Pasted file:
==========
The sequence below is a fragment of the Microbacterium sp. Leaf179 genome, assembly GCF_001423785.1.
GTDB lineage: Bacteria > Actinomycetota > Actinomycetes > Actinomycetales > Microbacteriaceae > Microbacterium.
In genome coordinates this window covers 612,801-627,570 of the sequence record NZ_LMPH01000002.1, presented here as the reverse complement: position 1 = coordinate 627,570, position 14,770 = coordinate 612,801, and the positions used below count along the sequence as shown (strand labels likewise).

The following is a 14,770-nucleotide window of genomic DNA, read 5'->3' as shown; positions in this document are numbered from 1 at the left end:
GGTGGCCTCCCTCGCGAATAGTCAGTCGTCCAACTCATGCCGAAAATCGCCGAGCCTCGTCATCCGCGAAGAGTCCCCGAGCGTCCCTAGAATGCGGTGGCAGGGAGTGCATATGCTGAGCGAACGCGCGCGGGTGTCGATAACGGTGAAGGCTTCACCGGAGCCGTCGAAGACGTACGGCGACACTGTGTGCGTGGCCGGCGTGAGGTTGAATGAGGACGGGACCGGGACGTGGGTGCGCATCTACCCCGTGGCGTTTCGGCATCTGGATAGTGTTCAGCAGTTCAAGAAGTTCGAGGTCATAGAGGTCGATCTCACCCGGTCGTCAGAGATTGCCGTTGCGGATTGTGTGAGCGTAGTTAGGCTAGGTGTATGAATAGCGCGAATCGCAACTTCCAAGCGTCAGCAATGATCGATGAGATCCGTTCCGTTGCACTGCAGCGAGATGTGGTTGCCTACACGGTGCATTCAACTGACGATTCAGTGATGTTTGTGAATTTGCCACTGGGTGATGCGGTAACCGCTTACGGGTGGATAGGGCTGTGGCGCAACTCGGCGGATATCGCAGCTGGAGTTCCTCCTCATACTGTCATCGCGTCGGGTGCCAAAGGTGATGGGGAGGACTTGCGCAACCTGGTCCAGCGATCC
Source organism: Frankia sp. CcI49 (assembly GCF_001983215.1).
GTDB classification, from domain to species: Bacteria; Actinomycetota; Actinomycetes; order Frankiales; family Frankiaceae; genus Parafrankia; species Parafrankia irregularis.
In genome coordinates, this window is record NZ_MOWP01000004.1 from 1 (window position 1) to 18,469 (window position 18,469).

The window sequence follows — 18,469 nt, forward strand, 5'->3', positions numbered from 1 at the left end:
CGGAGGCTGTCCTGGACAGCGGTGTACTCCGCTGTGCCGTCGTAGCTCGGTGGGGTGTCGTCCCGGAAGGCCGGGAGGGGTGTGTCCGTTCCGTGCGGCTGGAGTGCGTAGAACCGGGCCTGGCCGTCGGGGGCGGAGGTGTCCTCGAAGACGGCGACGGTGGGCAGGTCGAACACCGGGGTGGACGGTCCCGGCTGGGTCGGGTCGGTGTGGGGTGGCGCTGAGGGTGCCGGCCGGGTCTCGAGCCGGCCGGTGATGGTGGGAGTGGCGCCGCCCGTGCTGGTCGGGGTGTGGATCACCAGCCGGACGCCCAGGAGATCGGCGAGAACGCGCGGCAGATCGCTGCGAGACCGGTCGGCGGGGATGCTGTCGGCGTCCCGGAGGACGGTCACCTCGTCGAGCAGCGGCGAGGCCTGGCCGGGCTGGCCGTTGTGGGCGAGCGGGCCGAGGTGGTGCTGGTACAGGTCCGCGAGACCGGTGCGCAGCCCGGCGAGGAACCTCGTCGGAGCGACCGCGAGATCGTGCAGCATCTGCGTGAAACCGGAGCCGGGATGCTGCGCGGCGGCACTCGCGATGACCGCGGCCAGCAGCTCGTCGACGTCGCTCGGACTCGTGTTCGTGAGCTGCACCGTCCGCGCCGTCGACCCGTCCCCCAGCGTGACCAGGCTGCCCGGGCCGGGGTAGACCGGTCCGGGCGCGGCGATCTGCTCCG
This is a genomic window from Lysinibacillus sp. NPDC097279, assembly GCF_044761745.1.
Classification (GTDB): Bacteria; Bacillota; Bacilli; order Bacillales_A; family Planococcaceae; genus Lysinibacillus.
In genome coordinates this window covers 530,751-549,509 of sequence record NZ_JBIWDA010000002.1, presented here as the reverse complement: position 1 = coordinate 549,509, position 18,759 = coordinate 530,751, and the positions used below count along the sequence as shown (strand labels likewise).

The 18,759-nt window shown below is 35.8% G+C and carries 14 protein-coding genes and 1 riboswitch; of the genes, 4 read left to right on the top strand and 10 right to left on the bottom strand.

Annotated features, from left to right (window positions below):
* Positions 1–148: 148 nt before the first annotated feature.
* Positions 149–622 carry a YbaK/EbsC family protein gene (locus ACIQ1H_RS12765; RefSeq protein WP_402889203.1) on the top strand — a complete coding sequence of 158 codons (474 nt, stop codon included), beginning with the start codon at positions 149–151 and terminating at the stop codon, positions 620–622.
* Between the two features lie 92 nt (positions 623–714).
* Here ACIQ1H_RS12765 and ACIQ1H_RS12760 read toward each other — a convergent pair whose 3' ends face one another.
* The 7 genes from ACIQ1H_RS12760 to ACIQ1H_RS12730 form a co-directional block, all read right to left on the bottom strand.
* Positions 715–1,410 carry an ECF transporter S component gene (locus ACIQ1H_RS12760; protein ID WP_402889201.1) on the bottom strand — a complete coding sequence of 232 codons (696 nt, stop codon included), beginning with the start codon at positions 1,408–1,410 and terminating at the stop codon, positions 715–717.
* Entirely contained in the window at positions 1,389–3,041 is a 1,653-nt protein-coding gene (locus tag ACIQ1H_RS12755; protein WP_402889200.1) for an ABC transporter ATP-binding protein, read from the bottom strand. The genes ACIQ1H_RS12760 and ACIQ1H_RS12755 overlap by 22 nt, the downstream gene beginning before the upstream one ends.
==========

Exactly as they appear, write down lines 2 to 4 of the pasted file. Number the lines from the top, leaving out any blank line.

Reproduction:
GTDB lineage: Bacteria > Actinomycetota > Actinomycetes > Actinomycetales > Microbacteriaceae > Microbacterium.
In genome coordinates this window covers 612,801-627,570 of the sequence record NZ_LMPH01000002.1, presented here as the reverse complement: position 1 = coordinate 627,570, position 14,770 = coordinate 612,801, and the positions used below count along the sequence as shown (strand labels likewise).

The following is a 14,770-nucleotide window of genomic DNA, read 5'->3' as shown; positions in this document are numbered from 1 at the left end: